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Optotype acuity and re-operation rate after unilateral cataract surgery during the first 6 months of life with or without IOL implantation
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  1. S R Lambert1,
  2. M Lynn2,
  3. C Drews-Botsch2,
  4. L DuBois1,
  5. D A Plager3,
  6. N B Medow4,
  7. M E Wilson5,
  8. E G Buckley6
  1. 1Emory Eye Center, Atlanta, Ga, USA
  2. 2Emory University School of Public Health, Atlanta, GA, USA
  3. 3Indiana University Medical Center, Indianapolis, IN, USA
  4. 4Manhattan Eye, Ear and Throat Hospital, New York City, NY, USA
  5. 5Storm Eye Institute, Charleston, SC, USA
  6. 6Duke University Medical Center, Durham, NC, USA
  1. Correspondence to: Scott R Lambert MD, Emory Eye Center, 1365-B Clifton Road, NE, Atlanta, GA 30322, USA; slamberemory.edu

Abstract

Aims: To compare optotype acuities and re-operation rates in children corrected with a contact lens (CL) compared with an intraocular lens (IOL) following unilateral cataract extraction during infancy in a non-randomised, retrospective case series.

Methods: 25 infants with a unilateral congenital cataract underwent cataract surgery with (IOL group, n = 12) or without (CL group, n = 13) IOL implantation when <7 months of age. Optotype acuities were assessed in 19 of these children at a mean age of 4.3 years (range 3.3–5.5 years). The number of re-operations were assessed in 21 children.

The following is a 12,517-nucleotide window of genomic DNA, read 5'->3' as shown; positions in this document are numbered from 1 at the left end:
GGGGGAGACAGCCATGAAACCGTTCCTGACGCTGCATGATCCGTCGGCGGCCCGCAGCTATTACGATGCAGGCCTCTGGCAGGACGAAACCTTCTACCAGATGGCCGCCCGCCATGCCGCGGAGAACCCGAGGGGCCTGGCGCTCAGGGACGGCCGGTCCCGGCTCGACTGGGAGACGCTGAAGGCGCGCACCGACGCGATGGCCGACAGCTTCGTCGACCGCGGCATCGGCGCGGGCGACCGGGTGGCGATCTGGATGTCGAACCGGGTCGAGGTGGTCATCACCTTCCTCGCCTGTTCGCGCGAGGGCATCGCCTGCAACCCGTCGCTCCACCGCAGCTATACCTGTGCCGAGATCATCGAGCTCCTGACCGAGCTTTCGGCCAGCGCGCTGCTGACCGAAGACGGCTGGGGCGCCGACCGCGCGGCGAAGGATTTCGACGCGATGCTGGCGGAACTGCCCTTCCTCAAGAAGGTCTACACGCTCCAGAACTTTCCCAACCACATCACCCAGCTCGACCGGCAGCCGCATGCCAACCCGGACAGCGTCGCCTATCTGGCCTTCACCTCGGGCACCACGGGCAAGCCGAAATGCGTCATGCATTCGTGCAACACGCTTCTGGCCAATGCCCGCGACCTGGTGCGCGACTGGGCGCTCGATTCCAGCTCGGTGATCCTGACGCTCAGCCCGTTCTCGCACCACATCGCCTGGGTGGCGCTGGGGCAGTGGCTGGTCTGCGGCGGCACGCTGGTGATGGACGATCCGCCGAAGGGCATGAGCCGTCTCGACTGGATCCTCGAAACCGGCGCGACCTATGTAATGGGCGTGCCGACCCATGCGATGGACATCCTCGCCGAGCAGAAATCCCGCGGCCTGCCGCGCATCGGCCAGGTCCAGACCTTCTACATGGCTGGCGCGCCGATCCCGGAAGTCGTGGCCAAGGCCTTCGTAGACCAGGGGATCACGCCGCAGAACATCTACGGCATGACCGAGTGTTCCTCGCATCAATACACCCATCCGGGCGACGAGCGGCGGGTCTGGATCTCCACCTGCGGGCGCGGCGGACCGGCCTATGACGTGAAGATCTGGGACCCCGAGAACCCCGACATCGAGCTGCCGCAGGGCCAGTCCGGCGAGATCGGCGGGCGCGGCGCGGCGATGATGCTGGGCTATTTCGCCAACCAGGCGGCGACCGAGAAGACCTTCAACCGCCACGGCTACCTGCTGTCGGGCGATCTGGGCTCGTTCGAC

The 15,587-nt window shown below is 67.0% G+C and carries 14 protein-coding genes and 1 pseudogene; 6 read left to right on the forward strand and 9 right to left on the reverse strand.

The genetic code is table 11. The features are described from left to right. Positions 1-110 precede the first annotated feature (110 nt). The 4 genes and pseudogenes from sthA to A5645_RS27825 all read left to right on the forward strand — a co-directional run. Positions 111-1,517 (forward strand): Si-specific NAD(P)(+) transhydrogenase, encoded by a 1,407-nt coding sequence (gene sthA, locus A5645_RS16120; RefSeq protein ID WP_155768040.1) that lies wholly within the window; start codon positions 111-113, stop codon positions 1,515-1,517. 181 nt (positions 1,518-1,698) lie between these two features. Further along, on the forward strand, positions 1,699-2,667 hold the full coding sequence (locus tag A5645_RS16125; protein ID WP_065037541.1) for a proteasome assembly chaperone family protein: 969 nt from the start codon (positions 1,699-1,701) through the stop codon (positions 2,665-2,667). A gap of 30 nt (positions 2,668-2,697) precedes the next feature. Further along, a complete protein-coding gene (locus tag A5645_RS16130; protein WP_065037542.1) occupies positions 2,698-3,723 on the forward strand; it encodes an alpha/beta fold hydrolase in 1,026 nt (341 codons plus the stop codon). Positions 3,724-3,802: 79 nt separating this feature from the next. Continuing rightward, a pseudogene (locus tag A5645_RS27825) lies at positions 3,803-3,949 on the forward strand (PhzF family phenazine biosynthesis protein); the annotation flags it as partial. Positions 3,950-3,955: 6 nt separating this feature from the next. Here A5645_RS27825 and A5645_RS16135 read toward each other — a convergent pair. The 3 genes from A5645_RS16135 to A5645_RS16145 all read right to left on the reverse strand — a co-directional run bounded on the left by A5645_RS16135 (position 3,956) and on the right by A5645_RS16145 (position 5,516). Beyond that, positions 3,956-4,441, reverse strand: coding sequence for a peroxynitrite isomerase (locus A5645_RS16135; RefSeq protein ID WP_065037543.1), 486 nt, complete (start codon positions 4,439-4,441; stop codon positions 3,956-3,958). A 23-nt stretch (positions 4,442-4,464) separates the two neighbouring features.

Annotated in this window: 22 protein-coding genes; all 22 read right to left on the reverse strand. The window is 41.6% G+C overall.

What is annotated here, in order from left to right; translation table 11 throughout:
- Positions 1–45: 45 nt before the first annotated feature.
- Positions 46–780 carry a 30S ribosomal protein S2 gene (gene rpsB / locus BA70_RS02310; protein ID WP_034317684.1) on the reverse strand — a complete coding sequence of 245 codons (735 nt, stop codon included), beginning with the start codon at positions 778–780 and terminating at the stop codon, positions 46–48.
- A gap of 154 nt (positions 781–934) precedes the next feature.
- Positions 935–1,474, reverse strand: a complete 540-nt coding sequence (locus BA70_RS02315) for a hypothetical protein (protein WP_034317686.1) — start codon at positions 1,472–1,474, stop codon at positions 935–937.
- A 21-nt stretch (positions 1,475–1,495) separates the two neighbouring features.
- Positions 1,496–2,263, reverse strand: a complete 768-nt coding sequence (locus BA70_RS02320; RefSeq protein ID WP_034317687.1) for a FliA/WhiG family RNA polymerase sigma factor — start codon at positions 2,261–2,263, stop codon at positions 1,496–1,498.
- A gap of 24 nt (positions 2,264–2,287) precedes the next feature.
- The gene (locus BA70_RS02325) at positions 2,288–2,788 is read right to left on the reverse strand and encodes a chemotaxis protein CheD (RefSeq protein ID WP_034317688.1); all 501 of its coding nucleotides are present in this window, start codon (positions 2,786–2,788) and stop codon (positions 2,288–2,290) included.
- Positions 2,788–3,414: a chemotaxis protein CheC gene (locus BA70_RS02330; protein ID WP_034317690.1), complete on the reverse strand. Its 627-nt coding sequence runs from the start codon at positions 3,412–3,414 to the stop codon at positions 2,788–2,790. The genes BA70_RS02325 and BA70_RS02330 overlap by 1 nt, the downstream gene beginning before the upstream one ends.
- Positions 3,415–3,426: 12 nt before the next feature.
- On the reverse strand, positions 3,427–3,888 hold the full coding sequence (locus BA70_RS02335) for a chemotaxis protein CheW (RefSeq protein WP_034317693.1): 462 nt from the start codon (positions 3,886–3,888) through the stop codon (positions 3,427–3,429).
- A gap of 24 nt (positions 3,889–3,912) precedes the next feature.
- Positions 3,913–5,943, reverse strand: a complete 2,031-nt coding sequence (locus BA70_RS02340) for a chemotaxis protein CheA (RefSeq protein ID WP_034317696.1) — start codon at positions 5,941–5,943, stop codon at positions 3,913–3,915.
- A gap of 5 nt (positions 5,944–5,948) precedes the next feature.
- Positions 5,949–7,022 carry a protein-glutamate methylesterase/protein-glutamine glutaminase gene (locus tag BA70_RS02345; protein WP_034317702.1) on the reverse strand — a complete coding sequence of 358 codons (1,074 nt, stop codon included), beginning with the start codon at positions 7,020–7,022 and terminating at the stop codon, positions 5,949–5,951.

Results: The visual acuity results were similar in the two treatment groups (p = 0.99); however, two of the four (50%) children in the IOL group compared with two of the seven (28%) children in the CL group undergoing surgery during the first 6 weeks of life had 20/40 or better visual acuity. The children in the IOL group had more re-operations than the children in the CL group (mean 1.1 v 0.36). Most of the re-operations in the IOL group were membranectomies performed during the first year of life (median 8.0 months) whereas all of the re-operations in the CL group were the implantation of a secondary IOL later in childhood (mean 2.2 years).

Conclusion: Optotype acuities were similar for the children corrected with a CL compared with IOL, while the children in the IOL group underwent more re-operations .

  • CL, contact lens
  • IOL, intraocular lens
  • PFV, persistent fetal vasculature
  • cataract
  • amblyopia
  • intraocular lens
  • contact lens
  • infants
  • CL, contact lens
  • IOL, intraocular lens
  • PFV, persistent fetal vasculature
  • cataract
  • amblyopia
  • intraocular lens
  • contact lens
  • infants

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Footnotes

  • Conflict of interest: None.

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